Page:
Posted on 22nd October 2012
In an article published by the statistics magazine Significance, Nick Bearman and his colleague Ethan Brown have considered the importance of sound on our ability to interpret data.
In everyday life we continually use our ears to discern data. Even a process as simple as making a cup of tea will involve listening and reacting to the increasing rumble of a boiling kettle and the changing pitch of flowing water as the cup fills.
Instruments such as the parking sensor on a modern car use the frequency of beeping noises to depict distance, and the Geiger counter represents radiation levels with audible clicks – a method which remains popular a century after its invention.
Why then, the authors ask, should we not also use our ears to interpet more complex data?
The article argues that we process auditory information differently to visual information and that this difference can give us new insights into our analysis of data; our ears can distinguish pitch, rhythm, loudness, spatial location and complex timbres and can do so with incredible resolution in time. Messrs Brown and Bearman believe that this ability can reveal patterns that are hidden from our eyes.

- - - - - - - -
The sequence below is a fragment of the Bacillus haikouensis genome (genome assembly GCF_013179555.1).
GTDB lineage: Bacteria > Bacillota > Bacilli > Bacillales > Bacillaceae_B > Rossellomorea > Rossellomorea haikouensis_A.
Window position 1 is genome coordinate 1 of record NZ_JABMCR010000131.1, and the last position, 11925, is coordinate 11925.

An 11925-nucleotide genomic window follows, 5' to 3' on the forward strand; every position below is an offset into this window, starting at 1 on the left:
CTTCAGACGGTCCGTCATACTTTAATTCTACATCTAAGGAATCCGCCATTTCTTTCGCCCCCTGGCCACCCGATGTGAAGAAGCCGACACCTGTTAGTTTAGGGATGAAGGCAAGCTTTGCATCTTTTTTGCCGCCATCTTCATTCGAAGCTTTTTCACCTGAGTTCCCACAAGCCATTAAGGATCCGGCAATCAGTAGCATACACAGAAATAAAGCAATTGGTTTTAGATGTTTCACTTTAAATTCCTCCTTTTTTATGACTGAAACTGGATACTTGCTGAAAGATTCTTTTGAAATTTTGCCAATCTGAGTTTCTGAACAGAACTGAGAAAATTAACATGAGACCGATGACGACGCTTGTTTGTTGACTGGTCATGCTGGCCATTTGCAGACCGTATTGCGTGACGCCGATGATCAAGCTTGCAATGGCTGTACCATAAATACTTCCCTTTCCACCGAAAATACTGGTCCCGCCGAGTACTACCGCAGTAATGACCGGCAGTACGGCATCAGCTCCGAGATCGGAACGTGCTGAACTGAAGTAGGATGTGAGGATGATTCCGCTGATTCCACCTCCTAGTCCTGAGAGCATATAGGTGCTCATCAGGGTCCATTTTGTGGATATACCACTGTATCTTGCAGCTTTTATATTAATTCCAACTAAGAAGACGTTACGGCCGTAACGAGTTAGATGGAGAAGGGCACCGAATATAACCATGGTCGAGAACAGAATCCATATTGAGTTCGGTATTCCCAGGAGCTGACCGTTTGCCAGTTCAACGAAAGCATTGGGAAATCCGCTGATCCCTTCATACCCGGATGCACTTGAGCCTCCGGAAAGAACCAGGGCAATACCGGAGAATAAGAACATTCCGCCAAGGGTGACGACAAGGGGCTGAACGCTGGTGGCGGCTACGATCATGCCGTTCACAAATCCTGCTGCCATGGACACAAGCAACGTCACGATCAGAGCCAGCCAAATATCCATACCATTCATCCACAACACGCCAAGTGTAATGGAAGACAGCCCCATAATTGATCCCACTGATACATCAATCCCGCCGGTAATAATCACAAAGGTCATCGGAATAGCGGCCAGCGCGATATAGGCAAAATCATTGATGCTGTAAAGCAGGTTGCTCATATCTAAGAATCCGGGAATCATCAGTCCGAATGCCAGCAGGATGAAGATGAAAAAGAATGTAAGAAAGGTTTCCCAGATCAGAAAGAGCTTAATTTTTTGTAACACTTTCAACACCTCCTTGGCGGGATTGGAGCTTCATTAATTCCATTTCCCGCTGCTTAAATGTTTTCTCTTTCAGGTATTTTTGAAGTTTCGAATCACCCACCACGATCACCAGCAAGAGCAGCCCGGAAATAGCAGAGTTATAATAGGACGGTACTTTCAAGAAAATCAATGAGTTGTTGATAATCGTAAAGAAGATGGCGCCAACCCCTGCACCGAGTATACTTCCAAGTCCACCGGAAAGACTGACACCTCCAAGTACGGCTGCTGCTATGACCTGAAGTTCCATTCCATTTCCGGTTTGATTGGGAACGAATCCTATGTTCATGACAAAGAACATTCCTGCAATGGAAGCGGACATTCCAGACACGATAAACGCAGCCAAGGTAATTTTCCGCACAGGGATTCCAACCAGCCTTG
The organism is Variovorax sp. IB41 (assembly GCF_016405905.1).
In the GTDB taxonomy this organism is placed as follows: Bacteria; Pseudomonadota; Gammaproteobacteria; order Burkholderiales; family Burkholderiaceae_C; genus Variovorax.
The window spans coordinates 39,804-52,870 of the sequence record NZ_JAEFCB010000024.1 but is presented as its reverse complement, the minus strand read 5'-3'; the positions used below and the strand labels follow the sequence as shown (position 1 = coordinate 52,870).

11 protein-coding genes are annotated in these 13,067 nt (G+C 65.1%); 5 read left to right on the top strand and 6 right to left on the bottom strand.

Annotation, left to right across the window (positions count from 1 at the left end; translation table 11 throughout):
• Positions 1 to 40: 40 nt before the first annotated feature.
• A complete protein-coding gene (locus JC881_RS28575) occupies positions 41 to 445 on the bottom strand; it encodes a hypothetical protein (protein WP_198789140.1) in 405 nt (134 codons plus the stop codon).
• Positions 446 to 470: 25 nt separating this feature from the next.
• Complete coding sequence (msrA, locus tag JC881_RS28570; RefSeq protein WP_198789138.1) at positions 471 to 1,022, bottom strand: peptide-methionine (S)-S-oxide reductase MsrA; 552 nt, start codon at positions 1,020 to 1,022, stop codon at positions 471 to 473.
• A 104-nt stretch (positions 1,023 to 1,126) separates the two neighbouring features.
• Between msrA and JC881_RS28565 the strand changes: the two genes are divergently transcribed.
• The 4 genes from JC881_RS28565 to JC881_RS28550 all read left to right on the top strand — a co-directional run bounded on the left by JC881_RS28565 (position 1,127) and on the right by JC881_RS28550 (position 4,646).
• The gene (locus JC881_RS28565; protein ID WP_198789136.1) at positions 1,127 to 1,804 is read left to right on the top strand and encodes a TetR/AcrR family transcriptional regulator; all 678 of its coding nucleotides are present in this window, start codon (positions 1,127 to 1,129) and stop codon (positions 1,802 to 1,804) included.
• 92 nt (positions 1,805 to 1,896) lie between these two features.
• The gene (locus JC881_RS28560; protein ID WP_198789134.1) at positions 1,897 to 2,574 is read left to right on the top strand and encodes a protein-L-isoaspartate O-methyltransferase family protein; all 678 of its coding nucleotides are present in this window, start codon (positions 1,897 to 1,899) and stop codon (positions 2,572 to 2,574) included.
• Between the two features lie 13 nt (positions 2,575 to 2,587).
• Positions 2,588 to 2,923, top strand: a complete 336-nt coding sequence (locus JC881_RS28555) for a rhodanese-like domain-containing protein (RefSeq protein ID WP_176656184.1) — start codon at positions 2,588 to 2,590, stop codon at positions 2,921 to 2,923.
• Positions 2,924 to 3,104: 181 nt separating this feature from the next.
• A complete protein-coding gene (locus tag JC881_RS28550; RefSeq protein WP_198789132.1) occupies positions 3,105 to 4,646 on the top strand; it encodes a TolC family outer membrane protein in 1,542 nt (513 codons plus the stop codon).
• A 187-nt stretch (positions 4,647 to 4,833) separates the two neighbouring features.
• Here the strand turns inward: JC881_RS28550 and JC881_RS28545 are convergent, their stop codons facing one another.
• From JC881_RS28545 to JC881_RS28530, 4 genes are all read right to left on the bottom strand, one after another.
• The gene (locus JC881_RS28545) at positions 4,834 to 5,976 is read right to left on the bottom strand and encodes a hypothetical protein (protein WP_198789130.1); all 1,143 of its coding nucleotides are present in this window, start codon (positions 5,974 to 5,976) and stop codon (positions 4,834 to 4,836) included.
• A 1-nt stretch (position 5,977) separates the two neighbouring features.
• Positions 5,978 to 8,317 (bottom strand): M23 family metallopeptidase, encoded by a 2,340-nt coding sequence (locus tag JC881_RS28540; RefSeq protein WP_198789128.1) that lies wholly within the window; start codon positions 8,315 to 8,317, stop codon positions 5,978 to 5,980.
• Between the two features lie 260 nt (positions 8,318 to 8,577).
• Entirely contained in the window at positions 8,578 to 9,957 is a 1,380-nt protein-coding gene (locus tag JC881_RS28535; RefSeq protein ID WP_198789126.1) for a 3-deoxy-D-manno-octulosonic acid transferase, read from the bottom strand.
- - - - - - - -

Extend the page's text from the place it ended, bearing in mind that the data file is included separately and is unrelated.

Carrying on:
Both researchers specialise in Sonification, an emerging field of research that is the audio equivalent of visualisation. It explores the opportunities for using our powerful auditory sense to understand the world’s variation and uncertainty.
They believe that Sonification can be used to communicate the general shape and structure of data through the audio equivalent of scatterplots and boxplots. They also hope that it can help to explore complex structures in time series – becoming sound that varies over time, and also known by another term; music.